2. The valve of claim 1 including a sleeve portion extending outwardly from the opening in the bellows and a grommet disposed over the sleeve so that the grommet is interposed between the sleeve and the folded bellows when the valve is in the closed position.
3. A flexible plastic container having an opening therein, a length of tubing affixed to the container and in communication with the opening therein to provide liquid communication into and out of the container,'and a valve disposed between the container and tubing in overlying relationship with the container opening to provide liquid communication between the container and the tubing when said valve is in the open position, said valve comprising a base, a wall portion, and a foldable bellows portion, the base. the wall, and the bellows defining a valve chamber, said base having an opening therein positioned in overlying relationship with the container opening, the wall extending from the base and the bellows extending from the wall to thereby define the valve chamber, said chamber having an inletand an outlet for the flow of fluids therethrough. one being in communication with the container opening and the other with the tubing, the foldable bellow's being foldable within the chamber when it is desired to close the valve, and a plug engageable with the bellows and cooperatively operable with the bellows, when the bellows is folded within the chamber, to effectively seal the inlet from the outlet of the chamber and thereby prevent fluid flow through the chamber of the valve.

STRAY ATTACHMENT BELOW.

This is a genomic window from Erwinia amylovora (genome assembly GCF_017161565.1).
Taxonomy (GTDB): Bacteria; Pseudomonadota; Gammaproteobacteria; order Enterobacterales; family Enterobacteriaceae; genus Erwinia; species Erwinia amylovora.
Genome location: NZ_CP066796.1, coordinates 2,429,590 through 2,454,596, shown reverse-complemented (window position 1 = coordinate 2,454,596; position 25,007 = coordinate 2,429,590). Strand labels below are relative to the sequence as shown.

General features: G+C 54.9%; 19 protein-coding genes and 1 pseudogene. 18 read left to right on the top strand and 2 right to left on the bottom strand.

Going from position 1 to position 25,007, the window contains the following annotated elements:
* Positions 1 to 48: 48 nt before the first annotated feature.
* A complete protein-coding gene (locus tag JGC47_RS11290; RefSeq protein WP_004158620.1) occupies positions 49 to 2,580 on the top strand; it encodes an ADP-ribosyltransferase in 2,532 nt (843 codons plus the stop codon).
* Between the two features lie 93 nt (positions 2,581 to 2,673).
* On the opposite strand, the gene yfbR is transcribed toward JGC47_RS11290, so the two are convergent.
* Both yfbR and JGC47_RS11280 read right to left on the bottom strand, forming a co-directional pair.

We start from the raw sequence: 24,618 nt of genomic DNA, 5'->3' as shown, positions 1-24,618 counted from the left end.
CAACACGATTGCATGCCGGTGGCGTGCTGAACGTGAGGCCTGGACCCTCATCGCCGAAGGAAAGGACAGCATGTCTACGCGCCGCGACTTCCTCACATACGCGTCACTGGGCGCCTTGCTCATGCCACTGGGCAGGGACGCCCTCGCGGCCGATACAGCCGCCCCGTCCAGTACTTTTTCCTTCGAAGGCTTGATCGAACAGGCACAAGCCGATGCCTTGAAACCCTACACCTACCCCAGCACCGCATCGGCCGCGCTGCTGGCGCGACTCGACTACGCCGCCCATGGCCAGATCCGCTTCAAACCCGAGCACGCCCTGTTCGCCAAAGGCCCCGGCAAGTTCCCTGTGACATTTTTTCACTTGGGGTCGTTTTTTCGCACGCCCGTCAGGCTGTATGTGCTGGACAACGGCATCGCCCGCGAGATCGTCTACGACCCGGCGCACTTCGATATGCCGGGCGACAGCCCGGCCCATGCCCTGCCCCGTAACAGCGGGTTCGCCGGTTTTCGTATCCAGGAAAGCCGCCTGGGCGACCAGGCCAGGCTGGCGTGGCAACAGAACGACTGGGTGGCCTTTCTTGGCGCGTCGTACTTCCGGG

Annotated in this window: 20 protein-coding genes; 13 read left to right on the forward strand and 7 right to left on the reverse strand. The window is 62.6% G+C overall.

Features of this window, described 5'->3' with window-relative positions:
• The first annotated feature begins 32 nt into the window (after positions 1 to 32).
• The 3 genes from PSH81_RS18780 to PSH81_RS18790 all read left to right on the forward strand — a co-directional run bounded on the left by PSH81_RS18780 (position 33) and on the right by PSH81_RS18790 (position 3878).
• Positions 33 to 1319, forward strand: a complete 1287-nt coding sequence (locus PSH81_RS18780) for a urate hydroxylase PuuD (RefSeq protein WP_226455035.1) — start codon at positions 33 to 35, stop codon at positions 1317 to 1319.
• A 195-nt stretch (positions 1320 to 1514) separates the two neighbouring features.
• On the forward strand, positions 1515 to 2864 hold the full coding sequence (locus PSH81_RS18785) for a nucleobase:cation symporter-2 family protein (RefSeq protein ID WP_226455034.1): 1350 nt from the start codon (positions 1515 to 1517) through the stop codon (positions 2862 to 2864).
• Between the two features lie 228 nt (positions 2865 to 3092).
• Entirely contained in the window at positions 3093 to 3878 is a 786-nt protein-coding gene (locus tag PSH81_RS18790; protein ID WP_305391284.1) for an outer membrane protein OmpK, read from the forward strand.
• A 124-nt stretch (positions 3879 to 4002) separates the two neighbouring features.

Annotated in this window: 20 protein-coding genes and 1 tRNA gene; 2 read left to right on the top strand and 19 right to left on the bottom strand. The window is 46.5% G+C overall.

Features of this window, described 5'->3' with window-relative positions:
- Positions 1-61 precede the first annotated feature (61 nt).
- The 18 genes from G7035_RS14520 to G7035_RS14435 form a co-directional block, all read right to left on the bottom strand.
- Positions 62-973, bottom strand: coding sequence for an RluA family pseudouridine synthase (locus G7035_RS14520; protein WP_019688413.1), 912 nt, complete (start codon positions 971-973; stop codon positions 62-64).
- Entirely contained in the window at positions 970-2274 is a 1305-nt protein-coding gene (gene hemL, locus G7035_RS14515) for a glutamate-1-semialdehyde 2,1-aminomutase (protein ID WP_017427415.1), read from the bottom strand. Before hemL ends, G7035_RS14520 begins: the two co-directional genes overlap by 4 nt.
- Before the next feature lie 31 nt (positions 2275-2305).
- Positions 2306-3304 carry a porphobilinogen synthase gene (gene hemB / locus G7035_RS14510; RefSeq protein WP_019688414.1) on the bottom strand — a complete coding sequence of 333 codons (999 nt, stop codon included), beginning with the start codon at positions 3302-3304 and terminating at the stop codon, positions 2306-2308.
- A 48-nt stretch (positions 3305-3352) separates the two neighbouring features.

4. The container of claim 3 wherein the plug of the valve is positioned in the base of the valve and comprises a flange portion positioned in the base and having an opening therein and a stem extending from the flange adjacent said opening in the flange and projecting into said chamber, the bellows being engageable with the stem of the plug influidtight relationship to close the chamber when the bellows is folded within the chamber to thereby prevent fluid flow through the chamber of the valve.
S. The container of claim 3 wherein the plug of the valve is positioned in the bellows portion of the valve distal from the walls and the base and projecting into the chamber and wherein the base includes an opening therein in line with the plug, the plug being engageable with the opening in fluidtight relationship therewith when the bellows is folded within the chamber to thereby prevent fluid flow through the chamber of the valve.
6. The container of claim 3 wherein the plug of the valve is positioned in the bellows portion of the val ve distal from the walls and the base and projecting outwardly from the chamber and wherein the wall includes an opening therein, the bellows embracing said plug when the plug is inserted within the chamber, the bellows thereupon being disposed between the plug and the walls in a tight relationship and'overlying the opening in the wall in a fluidtight manner to effectively seal said opening.